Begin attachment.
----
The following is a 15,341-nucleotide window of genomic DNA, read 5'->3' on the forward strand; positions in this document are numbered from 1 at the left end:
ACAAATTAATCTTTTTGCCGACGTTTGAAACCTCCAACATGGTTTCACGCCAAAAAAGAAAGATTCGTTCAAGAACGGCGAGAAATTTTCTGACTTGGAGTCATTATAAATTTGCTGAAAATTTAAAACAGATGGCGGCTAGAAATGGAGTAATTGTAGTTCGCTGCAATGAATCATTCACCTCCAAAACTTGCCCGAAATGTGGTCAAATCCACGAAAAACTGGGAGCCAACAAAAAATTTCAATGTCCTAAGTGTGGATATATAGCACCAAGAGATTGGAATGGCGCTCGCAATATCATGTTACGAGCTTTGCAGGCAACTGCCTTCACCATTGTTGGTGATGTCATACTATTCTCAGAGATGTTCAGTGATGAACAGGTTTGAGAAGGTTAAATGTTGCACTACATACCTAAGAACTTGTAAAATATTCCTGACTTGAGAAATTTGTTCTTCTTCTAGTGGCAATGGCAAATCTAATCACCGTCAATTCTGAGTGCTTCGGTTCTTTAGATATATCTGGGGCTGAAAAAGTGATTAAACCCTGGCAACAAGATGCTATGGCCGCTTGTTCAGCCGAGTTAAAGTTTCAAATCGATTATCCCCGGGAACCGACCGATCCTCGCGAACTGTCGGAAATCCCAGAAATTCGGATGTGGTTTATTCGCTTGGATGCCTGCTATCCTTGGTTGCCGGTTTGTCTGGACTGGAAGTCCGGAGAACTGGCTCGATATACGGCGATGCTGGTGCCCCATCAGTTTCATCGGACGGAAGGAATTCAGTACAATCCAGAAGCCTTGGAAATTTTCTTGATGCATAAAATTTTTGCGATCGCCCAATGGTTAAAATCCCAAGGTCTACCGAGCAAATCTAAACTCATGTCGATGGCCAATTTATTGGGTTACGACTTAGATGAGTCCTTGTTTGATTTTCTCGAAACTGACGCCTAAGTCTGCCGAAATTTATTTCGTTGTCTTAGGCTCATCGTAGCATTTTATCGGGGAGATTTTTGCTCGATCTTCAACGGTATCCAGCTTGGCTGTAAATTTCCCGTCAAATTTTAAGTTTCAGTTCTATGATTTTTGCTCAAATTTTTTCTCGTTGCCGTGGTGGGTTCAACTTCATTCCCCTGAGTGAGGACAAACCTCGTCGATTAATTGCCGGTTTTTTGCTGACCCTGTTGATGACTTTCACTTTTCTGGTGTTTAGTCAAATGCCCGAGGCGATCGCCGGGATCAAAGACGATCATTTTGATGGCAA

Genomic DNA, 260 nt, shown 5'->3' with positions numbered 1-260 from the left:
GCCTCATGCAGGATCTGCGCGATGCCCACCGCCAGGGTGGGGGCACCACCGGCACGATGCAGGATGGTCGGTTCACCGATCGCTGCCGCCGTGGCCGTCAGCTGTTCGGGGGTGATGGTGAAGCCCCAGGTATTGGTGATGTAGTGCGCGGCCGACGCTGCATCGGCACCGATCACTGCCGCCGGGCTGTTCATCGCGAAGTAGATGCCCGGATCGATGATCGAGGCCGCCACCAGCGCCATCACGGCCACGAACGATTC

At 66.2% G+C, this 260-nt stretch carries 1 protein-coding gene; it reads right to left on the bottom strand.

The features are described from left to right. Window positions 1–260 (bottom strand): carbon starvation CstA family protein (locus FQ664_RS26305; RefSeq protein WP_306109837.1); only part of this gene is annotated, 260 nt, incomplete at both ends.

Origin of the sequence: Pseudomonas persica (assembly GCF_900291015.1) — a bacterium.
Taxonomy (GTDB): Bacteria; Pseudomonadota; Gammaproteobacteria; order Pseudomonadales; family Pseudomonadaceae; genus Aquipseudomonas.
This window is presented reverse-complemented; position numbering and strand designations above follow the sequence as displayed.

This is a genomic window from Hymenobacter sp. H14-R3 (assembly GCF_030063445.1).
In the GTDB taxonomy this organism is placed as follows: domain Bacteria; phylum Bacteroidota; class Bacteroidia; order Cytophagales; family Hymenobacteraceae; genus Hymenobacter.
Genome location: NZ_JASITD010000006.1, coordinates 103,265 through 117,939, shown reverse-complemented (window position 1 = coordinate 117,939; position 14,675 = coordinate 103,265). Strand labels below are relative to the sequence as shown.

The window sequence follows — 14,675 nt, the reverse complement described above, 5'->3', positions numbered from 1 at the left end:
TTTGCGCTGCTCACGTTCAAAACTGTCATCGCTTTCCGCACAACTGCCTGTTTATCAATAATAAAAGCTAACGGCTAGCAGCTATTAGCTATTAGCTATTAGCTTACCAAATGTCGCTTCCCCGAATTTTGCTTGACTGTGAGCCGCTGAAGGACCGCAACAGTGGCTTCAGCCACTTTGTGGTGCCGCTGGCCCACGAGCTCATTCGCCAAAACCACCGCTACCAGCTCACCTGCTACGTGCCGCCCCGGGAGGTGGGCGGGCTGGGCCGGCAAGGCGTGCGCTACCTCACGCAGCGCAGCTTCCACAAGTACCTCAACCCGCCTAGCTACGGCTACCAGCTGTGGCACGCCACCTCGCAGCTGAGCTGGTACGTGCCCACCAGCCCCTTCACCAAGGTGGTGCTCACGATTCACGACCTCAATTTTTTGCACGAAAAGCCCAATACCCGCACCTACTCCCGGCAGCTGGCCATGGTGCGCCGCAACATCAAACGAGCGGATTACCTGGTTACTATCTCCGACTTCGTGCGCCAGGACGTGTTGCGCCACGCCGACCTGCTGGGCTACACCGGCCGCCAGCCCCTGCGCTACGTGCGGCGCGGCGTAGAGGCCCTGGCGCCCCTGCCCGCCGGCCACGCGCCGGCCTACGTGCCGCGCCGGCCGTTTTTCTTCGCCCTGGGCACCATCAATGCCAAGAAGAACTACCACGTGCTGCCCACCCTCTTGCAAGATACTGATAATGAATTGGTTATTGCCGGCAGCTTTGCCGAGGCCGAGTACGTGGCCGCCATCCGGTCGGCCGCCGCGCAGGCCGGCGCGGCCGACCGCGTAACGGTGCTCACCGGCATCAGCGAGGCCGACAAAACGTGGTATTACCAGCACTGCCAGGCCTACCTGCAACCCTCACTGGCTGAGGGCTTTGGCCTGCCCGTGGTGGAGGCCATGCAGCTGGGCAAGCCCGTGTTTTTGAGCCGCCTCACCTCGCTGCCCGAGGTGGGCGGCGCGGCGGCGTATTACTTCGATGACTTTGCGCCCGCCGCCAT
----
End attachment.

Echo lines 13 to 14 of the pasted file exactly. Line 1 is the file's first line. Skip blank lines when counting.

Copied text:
The window sequence follows — 14,675 nt, the reverse complement described above, 5'->3', positions numbered from 1 at the left end:
TTTGCGCTGCTCACGTTCAAAACTGTCATCGCTTTCCGCACAACTGCCTGTTTATCAATAATAAAAGCTAACGGCTAGCAGCTATTAGCTATTAGCTATTAGCTTACCAAATGTCGCTTCCCCGAATTTTGCTTGACTGTGAGCCGCTGAAGGACCGCAACAGTGGCTTCAGCCACTTTGTGGTGCCGCTGGCCCACGAGCTCATTCGCCAAAACCACCGCTACCAGCTCACCTGCTACGTGCCGCCCCGGGAGGTGGGCGGGCTGGGCCGGCAAGGCGTGCGCTACCTCACGCAGCGCAGCTTCCACAAGTACCTCAACCCGCCTAGCTACGGCTACCAGCTGTGGCACGCCACCTCGCAGCTGAGCTGGTACGTGCCCACCAGCCCCTTCACCAAGGTGGTGCTCACGATTCACGACCTCAATTTTTTGCACGAAAAGCCCAATACCCGCACCTACTCCCGGCAGCTGGCCATGGTGCGCCGCAACATCAAACGAGCGGATTACCTGGTTACTATCTCCGACTTCGTGCGCCAGGACGTGTTGCGCCACGCCGACCTGCTGGGCTACACCGGCCGCCAGCCCCTGCGCTACGTGCGGCGCGGCGTAGAGGCCCTGGCGCCCCTGCCCGCCGGCCACGCGCCGGCCTACGTGCCGCGCCGGCCGTTTTTCTTCGCCCTGGGCACCATCAATGCCAAGAAGAACTACCACGTGCTGCCCACCCTCTTGCAAGATACTGATAATGAATTGGTTATTGCCGGCAGCTTTGCCGAGGCCGAGTACGTGGCCGCCATCCGGTCGGCCGCCGCGCAGGCCGGCGCGGCCGACCGCGTAACGGTGCTCACCGGCATCAGCGAGGCCGACAAAACGTGGTATTACCAGCACTGCCAGGCCTACCTGCAACCCTCACTGGCTGAGGGCTTTGGCCTGCCCGTGGTGGAGGCCATGCAGCTGGGCAAGCCCGTGTTTTTGAGCCGCCTCACCTCGCTGCCCGAGGTGGGCGGCGCGGCGGCGTATTACTTCGATGACTTTGCGCCCGCCGCCAT